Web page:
Economical production from low-permeability oil-saturated reservoirs has always been a challenge in a basin known for its mature assets. M2 limestone is a new challenge. To characterize, it was necessary to use the methodology based on shale plays, integrating information from different logs using a proprietary evaluation method. Applying pillar fracturing, creating stable voids between pillars, and hence, infinite-conductivity channels in geomechanically competent candidates resulted in economical production and proved reserves from a low-permeability calcareous shale.

Geomechanics, mineralogy, and saturated intervals were addressed by using a combination of rock mechanical properties and mineralogy, carbon/oxygen logs, and X-ray diffraction (XRD) on drilling cuttings. Once the prospective zones in the M2 limestone intervals were selected, a conventional fracturing treatment was designed using a 3-D gridded simulator. The candidate well was evaluated for pillar fracturing by using results from geomechanics and the conventional fracture application. A pumping schedule that included pillar volume, spacer, and tail in stages was then designed. Results from the fracture simulator were loaded in a numerical reservoir simulator, and different development scenarios were evaluated.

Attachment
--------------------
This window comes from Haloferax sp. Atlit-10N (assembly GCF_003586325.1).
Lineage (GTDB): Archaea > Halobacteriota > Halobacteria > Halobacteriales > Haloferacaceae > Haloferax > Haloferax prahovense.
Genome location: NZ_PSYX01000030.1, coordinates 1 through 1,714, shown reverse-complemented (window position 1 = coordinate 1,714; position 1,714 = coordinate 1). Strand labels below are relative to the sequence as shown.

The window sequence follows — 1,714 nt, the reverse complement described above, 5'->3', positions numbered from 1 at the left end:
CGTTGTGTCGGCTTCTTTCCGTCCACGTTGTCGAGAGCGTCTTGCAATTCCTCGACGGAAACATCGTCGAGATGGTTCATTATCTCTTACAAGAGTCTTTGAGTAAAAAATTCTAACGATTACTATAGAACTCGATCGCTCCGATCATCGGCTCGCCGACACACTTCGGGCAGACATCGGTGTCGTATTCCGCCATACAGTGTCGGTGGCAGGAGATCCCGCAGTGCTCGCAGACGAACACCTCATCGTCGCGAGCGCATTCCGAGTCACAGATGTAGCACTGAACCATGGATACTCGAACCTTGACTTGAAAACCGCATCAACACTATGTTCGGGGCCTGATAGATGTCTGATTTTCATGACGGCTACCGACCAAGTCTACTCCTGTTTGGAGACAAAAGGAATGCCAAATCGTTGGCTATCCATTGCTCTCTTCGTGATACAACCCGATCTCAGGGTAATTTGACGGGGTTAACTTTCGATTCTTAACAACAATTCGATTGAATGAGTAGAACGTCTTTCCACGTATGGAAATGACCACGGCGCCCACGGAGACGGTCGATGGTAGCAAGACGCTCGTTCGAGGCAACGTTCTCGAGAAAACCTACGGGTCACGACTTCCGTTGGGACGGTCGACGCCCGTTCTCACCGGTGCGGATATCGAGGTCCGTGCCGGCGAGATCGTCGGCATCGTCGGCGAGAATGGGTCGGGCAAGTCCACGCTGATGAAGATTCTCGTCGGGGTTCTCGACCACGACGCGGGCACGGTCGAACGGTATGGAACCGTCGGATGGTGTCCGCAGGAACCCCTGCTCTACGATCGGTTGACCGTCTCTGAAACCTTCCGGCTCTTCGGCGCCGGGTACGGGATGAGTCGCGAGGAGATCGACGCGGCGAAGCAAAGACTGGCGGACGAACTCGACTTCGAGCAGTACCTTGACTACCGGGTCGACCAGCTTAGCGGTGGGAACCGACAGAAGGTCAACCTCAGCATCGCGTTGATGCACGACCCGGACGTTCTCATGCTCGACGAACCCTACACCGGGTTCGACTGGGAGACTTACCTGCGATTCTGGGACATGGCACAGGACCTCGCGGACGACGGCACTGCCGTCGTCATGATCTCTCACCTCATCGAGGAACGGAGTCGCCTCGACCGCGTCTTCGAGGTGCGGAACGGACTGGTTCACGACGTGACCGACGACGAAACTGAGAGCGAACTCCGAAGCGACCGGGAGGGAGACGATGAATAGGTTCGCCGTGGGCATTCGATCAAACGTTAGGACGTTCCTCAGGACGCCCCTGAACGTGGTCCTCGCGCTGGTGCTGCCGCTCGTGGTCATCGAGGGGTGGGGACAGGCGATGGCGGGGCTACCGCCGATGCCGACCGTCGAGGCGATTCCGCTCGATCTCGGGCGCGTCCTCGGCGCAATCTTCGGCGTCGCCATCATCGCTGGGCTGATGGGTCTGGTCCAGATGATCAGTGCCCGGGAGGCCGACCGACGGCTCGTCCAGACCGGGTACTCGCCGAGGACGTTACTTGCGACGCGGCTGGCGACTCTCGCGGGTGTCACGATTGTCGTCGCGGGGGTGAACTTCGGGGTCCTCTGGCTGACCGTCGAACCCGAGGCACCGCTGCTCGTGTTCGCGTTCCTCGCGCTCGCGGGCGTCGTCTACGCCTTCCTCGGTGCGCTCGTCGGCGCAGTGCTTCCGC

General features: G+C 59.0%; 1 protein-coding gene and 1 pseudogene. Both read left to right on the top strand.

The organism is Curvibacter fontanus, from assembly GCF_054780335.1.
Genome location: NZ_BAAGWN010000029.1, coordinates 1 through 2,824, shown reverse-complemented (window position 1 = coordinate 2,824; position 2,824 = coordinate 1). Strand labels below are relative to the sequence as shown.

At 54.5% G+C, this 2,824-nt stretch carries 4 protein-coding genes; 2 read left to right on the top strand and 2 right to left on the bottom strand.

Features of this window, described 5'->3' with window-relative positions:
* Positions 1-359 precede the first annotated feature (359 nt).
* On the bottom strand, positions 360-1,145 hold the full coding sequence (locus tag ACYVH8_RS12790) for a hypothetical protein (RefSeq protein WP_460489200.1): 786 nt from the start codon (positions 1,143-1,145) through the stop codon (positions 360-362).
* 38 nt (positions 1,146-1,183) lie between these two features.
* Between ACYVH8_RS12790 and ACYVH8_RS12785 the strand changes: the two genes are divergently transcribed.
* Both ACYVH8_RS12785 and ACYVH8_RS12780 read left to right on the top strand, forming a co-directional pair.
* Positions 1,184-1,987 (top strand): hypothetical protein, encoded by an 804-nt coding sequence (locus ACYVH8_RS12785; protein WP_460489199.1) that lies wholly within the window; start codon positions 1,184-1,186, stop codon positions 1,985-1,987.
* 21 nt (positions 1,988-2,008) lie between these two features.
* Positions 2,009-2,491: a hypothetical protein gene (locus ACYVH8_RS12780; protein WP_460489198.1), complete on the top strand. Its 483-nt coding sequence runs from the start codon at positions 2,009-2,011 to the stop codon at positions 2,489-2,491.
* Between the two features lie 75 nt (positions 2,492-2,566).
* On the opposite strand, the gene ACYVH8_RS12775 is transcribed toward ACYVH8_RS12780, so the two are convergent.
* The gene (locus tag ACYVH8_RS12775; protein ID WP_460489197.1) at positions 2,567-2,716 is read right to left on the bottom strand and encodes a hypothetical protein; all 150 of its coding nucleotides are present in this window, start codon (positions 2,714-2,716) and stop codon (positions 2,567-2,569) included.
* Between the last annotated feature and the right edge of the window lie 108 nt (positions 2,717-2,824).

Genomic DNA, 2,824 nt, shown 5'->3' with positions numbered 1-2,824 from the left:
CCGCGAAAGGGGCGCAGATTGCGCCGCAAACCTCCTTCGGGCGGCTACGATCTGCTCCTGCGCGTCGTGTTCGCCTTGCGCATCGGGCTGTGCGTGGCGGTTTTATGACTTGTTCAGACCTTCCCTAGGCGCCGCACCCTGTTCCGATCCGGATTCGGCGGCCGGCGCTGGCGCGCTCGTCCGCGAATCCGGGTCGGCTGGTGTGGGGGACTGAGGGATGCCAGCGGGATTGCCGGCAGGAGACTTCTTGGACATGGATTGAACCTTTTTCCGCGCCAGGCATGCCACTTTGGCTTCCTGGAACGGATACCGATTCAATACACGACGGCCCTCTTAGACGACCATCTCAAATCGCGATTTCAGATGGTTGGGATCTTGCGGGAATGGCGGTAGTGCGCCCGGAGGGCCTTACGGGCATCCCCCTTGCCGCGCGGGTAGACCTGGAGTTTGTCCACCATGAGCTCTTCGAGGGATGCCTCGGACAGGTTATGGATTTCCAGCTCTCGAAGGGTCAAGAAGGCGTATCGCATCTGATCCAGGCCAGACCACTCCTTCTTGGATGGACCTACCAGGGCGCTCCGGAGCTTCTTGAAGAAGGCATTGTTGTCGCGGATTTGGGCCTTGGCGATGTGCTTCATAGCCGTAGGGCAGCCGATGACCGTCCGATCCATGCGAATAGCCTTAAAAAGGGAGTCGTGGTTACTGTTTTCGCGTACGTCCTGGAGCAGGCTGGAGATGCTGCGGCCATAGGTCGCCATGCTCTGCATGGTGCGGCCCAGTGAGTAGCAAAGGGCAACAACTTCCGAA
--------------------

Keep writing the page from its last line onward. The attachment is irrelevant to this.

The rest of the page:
M2 limestone has shown production potential near areas where volcanic intrusion is present, or indicated hydrocarbon potential by oil shows observed on cuttings and high-gas readings during drilling. The data used for this project was collected during conventional reservoir development but had never been evaluated using an unconventional reservoir approach. XRD analysis and acid solubility tests confirmed that the reservoir does not contain a high-carbonate content nor acid solubility. Diagnostic Fracture Injection Test (DFIT) and minifrac analysis helped to define the size and fracturing technique to be used. Results from this work provided a better understanding of the reservoir; a development plan is needed to improve the investment return for this type of project. Geomechanical evaluation is fundamental to the application and design of pillar fracturing. This fracturing technique was selected because it used 43% less proppant than a conventional job, reduced risk of screen out, and provided higher productivity over a conventional fracturing job. This is the first time that pillar fracturing has been applied in this Ecuadorian reservoir. The production outcome proved reserves of 32°API oil and resulted in the largest fracturing job in Ecuador. Different development scenarios are proposed based on the results from this well.

A complete workflow to characterize, design a hydraulic fracture job using proprietary geomechanical candidate selection criteria, and develop an unconventional calcareous shale is presented. The available data are the same as in a conventional reservoir, whereas the evaluation technique, as well as fracture design, is customized to this type of reservoir to attain economical production.

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